# Why are standard candles important to astronomers trying to measure the Hubble constant?

Nov 25, 2015

When Edwin Hubble first proposed his idea of universal expansion, it was based on the observation that the farther a galaxy was from the Earth, the faster it was moving away from us. When Hubble plotted the distances, $d$, to galaxies against the rate at which they were receding, $v$, he noticed that the plot followed a linear trend.

In other words the velocity at which galaxies are receding from us increases with distance at a constant rate. We can express this mathematically as;

${H}_{o} = \frac{v}{d}$

Where ${H}_{o}$ is the Hubble constant. In order to accurately calculate ${H}_{o}$, we need to know both the velocity and distance of the galaxies in question. The velocity can be found by measuring red shift. Check here for an explanation of how red shift works. Finding the distance to galaxies is more complicated, though. Parallax works pretty well for nearby stars, but galaxies are way too far to use parallax. That's where standard candles come in.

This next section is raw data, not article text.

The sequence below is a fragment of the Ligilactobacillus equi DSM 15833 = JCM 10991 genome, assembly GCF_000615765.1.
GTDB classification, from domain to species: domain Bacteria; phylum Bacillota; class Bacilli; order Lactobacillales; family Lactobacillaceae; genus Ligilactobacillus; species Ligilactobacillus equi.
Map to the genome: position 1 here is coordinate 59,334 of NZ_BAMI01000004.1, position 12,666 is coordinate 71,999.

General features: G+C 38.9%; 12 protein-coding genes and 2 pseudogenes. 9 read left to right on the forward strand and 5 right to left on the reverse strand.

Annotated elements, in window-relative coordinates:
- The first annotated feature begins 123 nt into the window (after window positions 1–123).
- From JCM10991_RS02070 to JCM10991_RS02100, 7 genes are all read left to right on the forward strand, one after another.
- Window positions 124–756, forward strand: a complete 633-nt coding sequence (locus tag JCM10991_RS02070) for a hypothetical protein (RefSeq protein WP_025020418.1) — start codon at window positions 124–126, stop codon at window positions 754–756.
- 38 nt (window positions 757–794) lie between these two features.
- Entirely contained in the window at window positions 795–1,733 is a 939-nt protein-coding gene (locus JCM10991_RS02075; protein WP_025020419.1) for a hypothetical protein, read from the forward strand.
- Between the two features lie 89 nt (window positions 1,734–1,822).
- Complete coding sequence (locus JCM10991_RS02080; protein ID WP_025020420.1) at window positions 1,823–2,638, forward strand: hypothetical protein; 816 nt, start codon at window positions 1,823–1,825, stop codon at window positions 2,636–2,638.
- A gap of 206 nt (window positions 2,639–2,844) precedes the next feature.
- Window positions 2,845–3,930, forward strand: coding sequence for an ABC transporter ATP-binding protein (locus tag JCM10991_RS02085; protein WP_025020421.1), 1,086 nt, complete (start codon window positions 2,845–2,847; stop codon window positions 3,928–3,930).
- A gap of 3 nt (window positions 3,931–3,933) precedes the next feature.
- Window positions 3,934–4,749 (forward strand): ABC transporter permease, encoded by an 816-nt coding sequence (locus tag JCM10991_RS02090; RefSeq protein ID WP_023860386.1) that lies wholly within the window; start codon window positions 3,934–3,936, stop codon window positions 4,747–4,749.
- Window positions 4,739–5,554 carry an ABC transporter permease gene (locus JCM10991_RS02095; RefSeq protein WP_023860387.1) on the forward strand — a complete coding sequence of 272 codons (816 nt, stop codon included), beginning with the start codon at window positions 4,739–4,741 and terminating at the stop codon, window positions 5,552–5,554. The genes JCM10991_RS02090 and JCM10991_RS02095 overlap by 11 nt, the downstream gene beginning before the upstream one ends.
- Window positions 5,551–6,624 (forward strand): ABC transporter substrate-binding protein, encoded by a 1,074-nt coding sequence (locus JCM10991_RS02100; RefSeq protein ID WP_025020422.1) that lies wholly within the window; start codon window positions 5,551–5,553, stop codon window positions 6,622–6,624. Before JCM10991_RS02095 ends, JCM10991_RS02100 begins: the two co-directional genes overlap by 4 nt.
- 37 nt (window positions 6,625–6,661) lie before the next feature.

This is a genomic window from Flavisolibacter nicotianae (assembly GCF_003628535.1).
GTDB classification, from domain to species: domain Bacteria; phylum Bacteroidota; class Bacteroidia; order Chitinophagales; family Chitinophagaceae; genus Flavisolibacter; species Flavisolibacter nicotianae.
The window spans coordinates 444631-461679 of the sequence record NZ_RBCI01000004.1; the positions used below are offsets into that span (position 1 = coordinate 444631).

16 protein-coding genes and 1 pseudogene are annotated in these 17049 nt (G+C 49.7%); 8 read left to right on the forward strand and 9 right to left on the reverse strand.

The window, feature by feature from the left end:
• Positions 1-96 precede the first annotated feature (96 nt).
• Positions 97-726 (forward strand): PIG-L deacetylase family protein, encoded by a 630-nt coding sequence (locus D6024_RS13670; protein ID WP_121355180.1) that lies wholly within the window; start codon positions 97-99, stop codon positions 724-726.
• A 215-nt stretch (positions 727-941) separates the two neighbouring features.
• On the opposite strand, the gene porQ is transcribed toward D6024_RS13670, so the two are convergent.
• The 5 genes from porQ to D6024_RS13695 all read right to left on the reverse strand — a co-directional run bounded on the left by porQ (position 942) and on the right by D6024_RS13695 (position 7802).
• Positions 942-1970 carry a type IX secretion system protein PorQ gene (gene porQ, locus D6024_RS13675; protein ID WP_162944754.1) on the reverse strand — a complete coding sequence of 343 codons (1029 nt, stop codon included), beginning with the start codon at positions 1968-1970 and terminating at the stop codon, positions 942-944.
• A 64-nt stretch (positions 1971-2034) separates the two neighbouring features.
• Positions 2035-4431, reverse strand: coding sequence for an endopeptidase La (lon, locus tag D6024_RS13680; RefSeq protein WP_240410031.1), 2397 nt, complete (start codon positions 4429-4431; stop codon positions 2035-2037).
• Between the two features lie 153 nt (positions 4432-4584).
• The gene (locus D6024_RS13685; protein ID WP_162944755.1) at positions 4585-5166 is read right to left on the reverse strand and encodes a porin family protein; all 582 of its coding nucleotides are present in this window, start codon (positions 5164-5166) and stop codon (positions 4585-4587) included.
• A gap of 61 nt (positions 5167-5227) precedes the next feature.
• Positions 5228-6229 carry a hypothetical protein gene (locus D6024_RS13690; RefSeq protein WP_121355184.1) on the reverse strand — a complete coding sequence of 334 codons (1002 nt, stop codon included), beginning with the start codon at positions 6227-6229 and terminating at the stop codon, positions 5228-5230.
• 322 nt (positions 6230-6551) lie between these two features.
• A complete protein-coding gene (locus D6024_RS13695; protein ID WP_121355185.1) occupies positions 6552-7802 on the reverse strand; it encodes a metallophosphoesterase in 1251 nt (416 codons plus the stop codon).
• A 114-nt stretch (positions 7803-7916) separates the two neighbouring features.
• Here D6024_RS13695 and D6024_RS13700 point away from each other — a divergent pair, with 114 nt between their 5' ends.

A standard candle is a light source for which we know the absolute magnitude. By comparing the absolute magnitude, ${M}_{v}$, to the apparent magnitude, $m$, we can find the distance to the candle. This relation, derived Here is given as;

$d = \left(10 \text{pc}\right) \times {10}^{\frac{m - {M}_{v}}{5}}$

Hubble used Cepheid variable stars for his standard candle. Cepheid variables are stars that change their brightness over regular time intervals. This period of brightening and dimming is directly correlated with the absolute magnitude of the star.

Cepheid variables are also incredibly bright, making them observable in other galaxies.